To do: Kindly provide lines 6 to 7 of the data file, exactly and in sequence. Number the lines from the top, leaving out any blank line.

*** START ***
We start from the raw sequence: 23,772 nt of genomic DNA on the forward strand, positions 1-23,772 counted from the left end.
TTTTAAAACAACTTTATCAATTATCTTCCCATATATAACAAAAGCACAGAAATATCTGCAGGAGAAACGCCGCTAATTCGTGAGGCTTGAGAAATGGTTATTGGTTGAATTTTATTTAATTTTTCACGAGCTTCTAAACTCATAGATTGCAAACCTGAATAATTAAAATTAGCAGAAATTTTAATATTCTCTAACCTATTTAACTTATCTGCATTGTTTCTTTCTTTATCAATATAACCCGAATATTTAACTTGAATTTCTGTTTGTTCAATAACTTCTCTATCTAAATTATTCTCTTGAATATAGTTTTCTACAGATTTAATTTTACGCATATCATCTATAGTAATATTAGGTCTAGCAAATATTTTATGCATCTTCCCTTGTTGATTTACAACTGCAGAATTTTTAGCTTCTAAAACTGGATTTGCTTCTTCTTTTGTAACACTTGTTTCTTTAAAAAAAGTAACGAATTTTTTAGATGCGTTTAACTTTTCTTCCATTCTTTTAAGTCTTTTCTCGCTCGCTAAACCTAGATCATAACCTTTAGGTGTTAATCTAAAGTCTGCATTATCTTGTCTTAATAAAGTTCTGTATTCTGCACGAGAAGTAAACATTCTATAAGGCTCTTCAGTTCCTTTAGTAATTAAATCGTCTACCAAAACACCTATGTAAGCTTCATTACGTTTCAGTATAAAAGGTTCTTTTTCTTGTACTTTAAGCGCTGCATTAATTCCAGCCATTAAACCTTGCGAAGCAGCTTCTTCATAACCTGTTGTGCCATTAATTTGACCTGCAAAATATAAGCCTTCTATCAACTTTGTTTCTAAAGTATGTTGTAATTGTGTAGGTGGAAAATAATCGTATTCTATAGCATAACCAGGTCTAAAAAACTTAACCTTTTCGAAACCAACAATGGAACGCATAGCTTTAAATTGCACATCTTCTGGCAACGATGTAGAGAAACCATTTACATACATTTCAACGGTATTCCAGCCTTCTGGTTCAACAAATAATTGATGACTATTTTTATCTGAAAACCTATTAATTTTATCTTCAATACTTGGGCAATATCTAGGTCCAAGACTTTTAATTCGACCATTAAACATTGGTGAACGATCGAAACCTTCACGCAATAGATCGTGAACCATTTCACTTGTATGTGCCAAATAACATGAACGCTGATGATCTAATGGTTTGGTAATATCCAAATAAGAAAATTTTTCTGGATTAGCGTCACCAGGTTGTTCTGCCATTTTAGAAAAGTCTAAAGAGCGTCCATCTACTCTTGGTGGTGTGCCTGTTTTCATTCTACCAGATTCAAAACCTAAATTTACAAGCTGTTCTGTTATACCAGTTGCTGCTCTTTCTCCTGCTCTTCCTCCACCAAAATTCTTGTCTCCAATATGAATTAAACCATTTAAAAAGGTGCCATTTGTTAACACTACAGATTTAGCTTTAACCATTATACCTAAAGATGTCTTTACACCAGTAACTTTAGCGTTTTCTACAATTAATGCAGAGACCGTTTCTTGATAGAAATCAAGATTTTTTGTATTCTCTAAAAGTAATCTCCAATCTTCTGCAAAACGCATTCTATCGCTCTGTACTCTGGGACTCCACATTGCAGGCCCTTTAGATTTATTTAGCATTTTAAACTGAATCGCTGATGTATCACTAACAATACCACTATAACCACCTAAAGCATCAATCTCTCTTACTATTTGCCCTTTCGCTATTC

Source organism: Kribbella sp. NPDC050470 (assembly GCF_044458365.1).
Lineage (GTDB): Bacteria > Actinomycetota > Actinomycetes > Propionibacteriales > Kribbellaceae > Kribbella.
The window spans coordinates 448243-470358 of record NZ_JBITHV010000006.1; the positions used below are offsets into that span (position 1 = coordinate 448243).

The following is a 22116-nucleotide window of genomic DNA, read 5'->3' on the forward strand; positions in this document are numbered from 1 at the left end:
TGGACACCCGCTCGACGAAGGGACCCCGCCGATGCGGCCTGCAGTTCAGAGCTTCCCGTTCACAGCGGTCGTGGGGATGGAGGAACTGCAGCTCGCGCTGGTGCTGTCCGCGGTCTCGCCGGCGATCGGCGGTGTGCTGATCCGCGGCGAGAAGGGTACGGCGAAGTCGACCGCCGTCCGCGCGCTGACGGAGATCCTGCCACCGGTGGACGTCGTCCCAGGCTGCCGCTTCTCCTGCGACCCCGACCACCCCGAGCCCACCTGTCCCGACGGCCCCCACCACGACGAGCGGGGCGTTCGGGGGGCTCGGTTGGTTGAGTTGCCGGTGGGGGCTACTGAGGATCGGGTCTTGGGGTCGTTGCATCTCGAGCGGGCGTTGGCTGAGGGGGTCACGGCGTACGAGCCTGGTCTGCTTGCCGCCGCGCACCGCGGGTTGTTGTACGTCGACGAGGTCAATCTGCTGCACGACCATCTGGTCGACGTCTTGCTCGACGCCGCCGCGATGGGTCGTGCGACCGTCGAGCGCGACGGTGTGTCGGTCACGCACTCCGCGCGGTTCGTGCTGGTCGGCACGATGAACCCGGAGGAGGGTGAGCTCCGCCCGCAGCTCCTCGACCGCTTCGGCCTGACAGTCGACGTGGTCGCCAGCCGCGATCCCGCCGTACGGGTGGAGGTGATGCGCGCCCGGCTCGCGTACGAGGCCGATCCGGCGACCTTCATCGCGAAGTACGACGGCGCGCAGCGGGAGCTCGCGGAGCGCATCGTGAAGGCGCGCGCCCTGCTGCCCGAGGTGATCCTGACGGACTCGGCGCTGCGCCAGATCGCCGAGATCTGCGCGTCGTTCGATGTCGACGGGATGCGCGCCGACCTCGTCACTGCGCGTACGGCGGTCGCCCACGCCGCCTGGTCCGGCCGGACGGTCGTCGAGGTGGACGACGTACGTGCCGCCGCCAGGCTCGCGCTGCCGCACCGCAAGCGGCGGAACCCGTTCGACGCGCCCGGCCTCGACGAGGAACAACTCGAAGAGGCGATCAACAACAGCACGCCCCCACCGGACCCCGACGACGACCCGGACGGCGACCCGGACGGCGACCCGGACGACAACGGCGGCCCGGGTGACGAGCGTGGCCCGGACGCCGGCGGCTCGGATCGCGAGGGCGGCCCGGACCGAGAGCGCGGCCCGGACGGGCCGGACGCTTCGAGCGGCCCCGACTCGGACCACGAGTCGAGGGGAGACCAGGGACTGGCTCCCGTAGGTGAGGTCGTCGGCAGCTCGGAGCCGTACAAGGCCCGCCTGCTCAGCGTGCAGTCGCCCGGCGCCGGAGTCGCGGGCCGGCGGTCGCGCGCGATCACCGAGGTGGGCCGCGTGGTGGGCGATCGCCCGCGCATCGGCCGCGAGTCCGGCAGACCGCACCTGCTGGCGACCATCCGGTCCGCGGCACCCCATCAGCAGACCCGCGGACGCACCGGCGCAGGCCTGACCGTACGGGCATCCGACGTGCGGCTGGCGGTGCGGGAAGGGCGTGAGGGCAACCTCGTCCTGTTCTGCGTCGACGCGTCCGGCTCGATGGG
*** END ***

The following is a 22116-nucleotide window of genomic DNA, read 5'->3' on the forward strand; positions in this document are numbered from 1 at the left end:
TGGACACCCGCTCGACGAAGGGACCCCGCCGATGCGGCCTGCAGTTCAGAGCTTCCCGTTCACAGCGGTCGTGGGGATGGAGGAACTGCAGCTCGCGCTGGTGCTGTCCGCGGTCTCGCCGGCGATCGGCGGTGTGCTGATCCGCGGCGAGAAGGGTACGGCGAAGTCGACCGCCGTCCGCGCGCTGACGGAGATCCTGCCACCGGTGGACGTCGTCCCAGGCTGCCGCTTCTCCTGCGACCCCGACCACCCCGAGCCCACCTGTCCCGACGGCCCCCACCACGACGAGCGGGGCGTTCGGGGGGCTCGGTTGGTTGAGTTGCCGGTGGGGGCTACTGAGGATCGGGTCTTGGGGTCGTTGCATCTCGAGCGGGCGTTGGCTGAGGGGGTCACGGCGTACGAGCCTGGTCTGCTTGCCGCCGCGCACCGCGGGTTGTTGTACGTCGACGAGGTCAATCTGCTGCACGACCATCTGGTCGACGTCTTGCTCGACGCCGCCGCGATGGGTCGTGCGACCGTCGAGCGCGACGGTGTGTCGGTCACGCACTCCGCGCGGTTCGTGCTGGTCGGCACGATGAACCCGGAGGAGGGTGAGCTCCGCCCGCAGCTCCTCGACCGCTTCGGCCTGACAGTCGACGTGGTCGCCAGCCGCGATCCCGCCGTACGGGTGGAGGTGATGCGCGCCCGGCTCGCGTACGAGGCCGATCCGGCGACCTTCATCGCGAAGTACGACGGCGCGCAGCGGGAGCTCGCGGAGCGCATCGTGAAGGCGCGCGCCCTGCTGCCCGAGGTGATCCTGACGGACTCGGCGCTGCGCCAGATCGCCGAGATCTGCGCGTCGTTCGATGTCGACGGGATGCGCGCCGACCTCGTCACTGCGCGTACGGCGGTCGCCCACGCCGCCTGGTCCGGCCGGACGGTCGTCGAGGTGGACGACGTACGTGCCGCCGCCAGGCTCGCGCTGCCGCACCGCAAGCGGCGGAACCCGTTCGACGCGCCCGGCCTCGACGAGGAACAACTCGAAGAGGCGATCAACAACAGCACGCCCCCACCGGACCCCGACGACGACCCGGACGGCGACCCGGACGGCGACCCGGACGACAACGGCGGCCCGGGTGACGAGCGTGGCCCGGACGCCGGCGGCTCGGATCGCGAGGGCGGCCCGGACCGAGAGCGCGGCCCGGACGGGCCGGACGCTTCGAGCGGCCCCGACTCGGACCACGAGTCGAGGGGAGACCAGGGACTGGCTCCCGTAGGTGAGGTCGTCGGCAGCTCGGAGCCGTACAAGGCCCGCCTGCTCAGCGTGCAGTCGCCCGGCGCCGGAGTCGCGGGCCGGCGGTCGCGCGCGATCACCGAGGTGGGCCGCGTGGTGGGCGATCGCCCGCGCATCGGCCGCGAGTCCGGCAGACCGCACCTGCTGGCGACCATCCGGTCCGCGGCACCCCATCAGCAGACCCGCGGACGCACCGGCGCAGGCCTGACCGTACGGGCATCCGACGTGCGGCTGGCGGTGCGGGAAGGGCGTGAGGGCAACCTCGTCCTGTTCTGCGTCGACGCGTCCGGCTCGATGGG